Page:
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What's your recommendation on drive partitioning schemes for a desktop and home server?

This thread is a continuation of my failed attempt to install ubuntu on a new pc. Ive decided to reinstall ubuntu by using a simpler partitioning scheme. The one i made had four partitions (/,/boot,/home and swap) and after the booting i got the error i describe in the hyperlink above.

Ultimately which is the most standard partitioning scheme for a simple home user who does not need to install something else in this particular hard drive(320 GB ) ??? Please be specific regarding the type of partitions needed (size,type,primary or logical etc)

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marked as duplicate by Jorge Castro, Stefano Palazzo Aug 25 '11 at 13:04

This question has been asked before and already has an answer. If those answers do not fully address your question, please ask a new question.

2 Answers 2

up vote 3 down vote accepted

two primary partitions as follows:

1) main, including root, boot and home most of the disk used except the space for the swap in (2) ext4 this should be set as bootable and root

2) swap partition i've used double the amount of ram for my machine (eg 4GB RAM, swap size 8GB) linux swap set to swap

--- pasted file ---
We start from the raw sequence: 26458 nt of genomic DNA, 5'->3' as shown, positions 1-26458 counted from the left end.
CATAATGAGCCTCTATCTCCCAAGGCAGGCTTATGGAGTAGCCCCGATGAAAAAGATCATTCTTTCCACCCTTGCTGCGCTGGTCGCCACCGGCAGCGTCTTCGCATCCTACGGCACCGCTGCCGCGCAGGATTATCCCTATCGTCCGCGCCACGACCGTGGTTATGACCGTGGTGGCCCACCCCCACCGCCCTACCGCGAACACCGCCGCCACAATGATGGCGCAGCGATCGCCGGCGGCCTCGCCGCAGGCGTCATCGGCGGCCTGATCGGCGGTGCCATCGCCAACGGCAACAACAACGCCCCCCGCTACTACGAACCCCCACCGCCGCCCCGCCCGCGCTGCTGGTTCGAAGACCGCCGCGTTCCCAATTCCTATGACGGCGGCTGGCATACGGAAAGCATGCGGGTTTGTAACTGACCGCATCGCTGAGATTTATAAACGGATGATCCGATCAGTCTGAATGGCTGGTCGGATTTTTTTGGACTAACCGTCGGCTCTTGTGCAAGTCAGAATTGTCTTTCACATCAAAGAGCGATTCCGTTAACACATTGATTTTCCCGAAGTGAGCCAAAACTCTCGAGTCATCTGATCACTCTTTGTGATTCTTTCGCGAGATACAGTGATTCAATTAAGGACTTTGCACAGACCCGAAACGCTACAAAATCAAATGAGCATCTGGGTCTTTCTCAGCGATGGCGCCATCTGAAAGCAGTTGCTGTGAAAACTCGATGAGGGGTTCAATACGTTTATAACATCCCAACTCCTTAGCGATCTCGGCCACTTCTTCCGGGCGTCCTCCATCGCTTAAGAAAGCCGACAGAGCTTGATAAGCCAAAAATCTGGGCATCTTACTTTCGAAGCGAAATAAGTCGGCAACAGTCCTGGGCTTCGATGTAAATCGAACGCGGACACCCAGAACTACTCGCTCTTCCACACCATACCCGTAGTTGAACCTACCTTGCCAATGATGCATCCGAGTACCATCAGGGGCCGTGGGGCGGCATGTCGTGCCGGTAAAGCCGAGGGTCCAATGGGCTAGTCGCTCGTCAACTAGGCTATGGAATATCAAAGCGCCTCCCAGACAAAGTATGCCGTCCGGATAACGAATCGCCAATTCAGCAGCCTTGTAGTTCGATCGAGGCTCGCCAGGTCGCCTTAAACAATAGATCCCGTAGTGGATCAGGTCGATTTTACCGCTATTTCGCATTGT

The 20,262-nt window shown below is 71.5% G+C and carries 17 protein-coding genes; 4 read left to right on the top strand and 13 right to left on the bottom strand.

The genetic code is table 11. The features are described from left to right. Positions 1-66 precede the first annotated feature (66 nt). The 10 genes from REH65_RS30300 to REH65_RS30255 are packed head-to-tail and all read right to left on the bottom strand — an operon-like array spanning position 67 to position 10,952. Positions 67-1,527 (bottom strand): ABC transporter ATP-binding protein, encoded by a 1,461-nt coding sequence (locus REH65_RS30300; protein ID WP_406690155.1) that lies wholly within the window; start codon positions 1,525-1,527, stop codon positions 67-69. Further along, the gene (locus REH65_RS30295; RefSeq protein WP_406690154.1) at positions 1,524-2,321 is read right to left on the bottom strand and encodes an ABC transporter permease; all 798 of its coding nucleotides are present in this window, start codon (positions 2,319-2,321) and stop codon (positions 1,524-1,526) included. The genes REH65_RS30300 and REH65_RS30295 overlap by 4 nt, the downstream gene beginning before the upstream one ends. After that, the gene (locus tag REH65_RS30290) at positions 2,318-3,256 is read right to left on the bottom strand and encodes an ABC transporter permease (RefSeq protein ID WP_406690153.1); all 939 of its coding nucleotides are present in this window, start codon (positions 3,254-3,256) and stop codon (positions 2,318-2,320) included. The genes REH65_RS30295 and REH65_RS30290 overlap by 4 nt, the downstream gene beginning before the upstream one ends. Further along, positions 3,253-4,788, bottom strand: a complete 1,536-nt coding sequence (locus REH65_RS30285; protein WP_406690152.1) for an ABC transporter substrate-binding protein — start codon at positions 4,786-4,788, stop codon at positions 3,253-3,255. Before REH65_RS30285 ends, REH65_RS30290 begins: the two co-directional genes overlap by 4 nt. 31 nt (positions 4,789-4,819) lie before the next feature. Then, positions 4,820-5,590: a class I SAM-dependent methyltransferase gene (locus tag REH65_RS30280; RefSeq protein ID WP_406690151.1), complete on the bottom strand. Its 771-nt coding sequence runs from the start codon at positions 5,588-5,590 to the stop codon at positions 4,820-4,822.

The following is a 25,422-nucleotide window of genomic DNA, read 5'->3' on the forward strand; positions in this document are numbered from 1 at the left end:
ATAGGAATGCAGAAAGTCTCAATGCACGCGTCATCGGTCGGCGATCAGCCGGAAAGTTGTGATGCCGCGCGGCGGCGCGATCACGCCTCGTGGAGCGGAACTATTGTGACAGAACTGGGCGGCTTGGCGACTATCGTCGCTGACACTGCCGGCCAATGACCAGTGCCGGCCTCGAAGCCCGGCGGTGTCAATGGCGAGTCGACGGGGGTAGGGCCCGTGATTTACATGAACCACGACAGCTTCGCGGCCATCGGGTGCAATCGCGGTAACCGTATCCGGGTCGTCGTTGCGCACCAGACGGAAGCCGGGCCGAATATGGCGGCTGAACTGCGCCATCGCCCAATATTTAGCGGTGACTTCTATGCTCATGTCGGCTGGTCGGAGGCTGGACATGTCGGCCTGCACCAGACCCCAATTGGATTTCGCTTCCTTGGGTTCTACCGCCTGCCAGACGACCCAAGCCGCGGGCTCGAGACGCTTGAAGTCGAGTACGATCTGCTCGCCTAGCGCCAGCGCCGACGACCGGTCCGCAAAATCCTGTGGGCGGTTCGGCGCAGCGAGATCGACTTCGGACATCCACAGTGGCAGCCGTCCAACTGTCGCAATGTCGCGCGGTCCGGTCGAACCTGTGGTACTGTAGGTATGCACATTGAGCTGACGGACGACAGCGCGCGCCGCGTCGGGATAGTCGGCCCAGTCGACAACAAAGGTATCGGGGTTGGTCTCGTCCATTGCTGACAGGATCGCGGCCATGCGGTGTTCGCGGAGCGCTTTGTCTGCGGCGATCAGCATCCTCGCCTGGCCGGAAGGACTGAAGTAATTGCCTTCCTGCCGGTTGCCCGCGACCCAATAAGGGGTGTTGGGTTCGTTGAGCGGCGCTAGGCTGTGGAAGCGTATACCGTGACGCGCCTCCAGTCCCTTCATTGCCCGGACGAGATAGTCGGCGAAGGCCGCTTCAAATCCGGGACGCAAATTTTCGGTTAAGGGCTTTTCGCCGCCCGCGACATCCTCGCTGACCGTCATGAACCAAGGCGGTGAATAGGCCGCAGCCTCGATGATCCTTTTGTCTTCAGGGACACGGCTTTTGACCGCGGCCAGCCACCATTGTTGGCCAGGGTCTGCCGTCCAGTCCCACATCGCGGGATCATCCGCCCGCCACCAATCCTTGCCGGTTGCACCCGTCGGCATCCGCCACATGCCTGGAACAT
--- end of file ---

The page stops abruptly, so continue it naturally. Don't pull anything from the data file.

Hope that helps

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the same scheme. –  RusAlex Aug 23 '11 at 8:44
    
where should i put the bootloader(MBR or /)? –  Vaios Argiropoulos Aug 23 '11 at 8:49
1  
Or don't worry and just let the installer do the dirty thing for you... the best idea for a new user. –  Javier Rivera Aug 23 '11 at 8:51
    
I would not follow this setup myself though. I would always advice to have at least 2 partitions: no matter how you set it up 1 partition should always be your data storage (the partition where you put your important files on). Always seperate your file from your system. Always. –  Rinzwind Aug 23 '11 at 9:20
    
@Vaios bootloader can go on either but for least hassles put it on MBR because then it won't be short circuited by anything else that does put a loader in the MBR as this is usually checked before checking any of the partitions –  Dirk Hartzer Waldeck Aug 23 '11 at 10:16

While Dirk answer is the best option for a new user (don't worry about partitions), here is a quite popular and relative simple choice that I use:

  1. Swap: 3 Gb, as big as memory to make hibernate work).
  2. Root (/): 10 Gb, to keep the system files
  3. Home (/home): Rest of disk (148 Gb for me), to keep my files.

It let's me upgrade, use betas, reinstall and just play with the system while keeping my important files in their own place. It's quite similar to the windows option of using two partitions (C: for system and D: for data), but it also keeps some configuration options on /home.

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can u give the type of the partitions ? Like primary or logical , ext2 or etc –  Vaios Argiropoulos Aug 23 '11 at 9:04
    
why would that matter Vaios? and +1 Javier! –  Rinzwind Aug 23 '11 at 9:17
    
All are primary partitions. –  Javier Rivera Aug 23 '11 at 9:25

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